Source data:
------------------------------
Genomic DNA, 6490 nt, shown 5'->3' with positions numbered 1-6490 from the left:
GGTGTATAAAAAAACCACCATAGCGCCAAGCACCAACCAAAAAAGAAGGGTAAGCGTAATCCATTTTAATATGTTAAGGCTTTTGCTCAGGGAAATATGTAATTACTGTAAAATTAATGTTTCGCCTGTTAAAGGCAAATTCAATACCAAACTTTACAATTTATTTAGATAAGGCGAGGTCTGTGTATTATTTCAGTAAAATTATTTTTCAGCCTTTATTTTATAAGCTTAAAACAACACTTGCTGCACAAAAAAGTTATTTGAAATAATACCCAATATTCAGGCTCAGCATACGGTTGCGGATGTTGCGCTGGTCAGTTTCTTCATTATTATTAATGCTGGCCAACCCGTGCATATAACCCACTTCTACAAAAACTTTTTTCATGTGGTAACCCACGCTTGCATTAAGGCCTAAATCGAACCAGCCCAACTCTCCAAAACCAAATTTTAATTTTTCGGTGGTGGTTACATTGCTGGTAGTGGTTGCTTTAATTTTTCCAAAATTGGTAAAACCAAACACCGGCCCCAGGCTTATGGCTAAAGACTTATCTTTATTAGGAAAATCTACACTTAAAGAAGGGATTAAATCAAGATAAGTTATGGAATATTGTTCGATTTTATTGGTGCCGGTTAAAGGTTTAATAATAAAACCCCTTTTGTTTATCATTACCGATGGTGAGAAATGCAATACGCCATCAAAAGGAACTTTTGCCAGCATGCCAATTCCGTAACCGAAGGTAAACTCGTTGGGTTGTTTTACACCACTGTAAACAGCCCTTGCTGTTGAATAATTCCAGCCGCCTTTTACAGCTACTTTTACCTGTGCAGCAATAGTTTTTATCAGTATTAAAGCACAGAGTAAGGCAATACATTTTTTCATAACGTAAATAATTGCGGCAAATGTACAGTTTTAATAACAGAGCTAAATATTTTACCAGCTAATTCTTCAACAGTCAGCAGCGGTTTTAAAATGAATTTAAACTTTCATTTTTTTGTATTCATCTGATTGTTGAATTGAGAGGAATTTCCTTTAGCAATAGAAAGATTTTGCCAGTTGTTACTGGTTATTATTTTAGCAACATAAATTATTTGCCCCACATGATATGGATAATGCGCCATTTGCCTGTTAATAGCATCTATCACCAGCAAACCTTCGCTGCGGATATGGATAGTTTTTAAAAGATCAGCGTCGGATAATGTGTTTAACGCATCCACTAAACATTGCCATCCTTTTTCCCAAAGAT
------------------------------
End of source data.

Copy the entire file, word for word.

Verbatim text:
Genomic DNA, 6490 nt, shown 5'->3' with positions numbered 1-6490 from the left:
GGTGTATAAAAAAACCACCATAGCGCCAAGCACCAACCAAAAAAGAAGGGTAAGCGTAATCCATTTTAATATGTTAAGGCTTTTGCTCAGGGAAATATGTAATTACTGTAAAATTAATGTTTCGCCTGTTAAAGGCAAATTCAATACCAAACTTTACAATTTATTTAGATAAGGCGAGGTCTGTGTATTATTTCAGTAAAATTATTTTTCAGCCTTTATTTTATAAGCTTAAAACAACACTTGCTGCACAAAAAAGTTATTTGAAATAATACCCAATATTCAGGCTCAGCATACGGTTGCGGATGTTGCGCTGGTCAGTTTCTTCATTATTATTAATGCTGGCCAACCCGTGCATATAACCCACTTCTACAAAAACTTTTTTCATGTGGTAACCCACGCTTGCATTAAGGCCTAAATCGAACCAGCCCAACTCTCCAAAACCAAATTTTAATTTTTCGGTGGTGGTTACATTGCTGGTAGTGGTTGCTTTAATTTTTCCAAAATTGGTAAAACCAAACACCGGCCCCAGGCTTATGGCTAAAGACTTATCTTTATTAGGAAAATCTACACTTAAAGAAGGGATTAAATCAAGATAAGTTATGGAATATTGTTCGATTTTATTGGTGCCGGTTAAAGGTTTAATAATAAAACCCCTTTTGTTTATCATTACCGATGGTGAGAAATGCAATACGCCATCAAAAGGAACTTTTGCCAGCATGCCAATTCCGTAACCGAAGGTAAACTCGTTGGGTTGTTTTACACCACTGTAAACAGCCCTTGCTGTTGAATAATTCCAGCCGCCTTTTACAGCTACTTTTACCTGTGCAGCAATAGTTTTTATCAGTATTAAAGCACAGAGTAAGGCAATACATTTTTTCATAACGTAAATAATTGCGGCAAATGTACAGTTTTAATAACAGAGCTAAATATTTTACCAGCTAATTCTTCAACAGTCAGCAGCGGTTTTAAAATGAATTTAAACTTTCATTTTTTTGTATTCATCTGATTGTTGAATTGAGAGGAATTTCCTTTAGCAATAGAAAGATTTTGCCAGTTGTTACTGGTTATTATTTTAGCAACATAAATTATTTGCCCCACATGATATGGATAATGCGCCATTTGCCTGTTAATAGCATCTATCACCAGCAAACCTTCGCTGCGGATATGGATAGTTTTTAAAAGATCAGCGTCGGATAATGTGTTTAACGCATCCACTAAACATTGCCATCCTTTTTCCCAAAGAT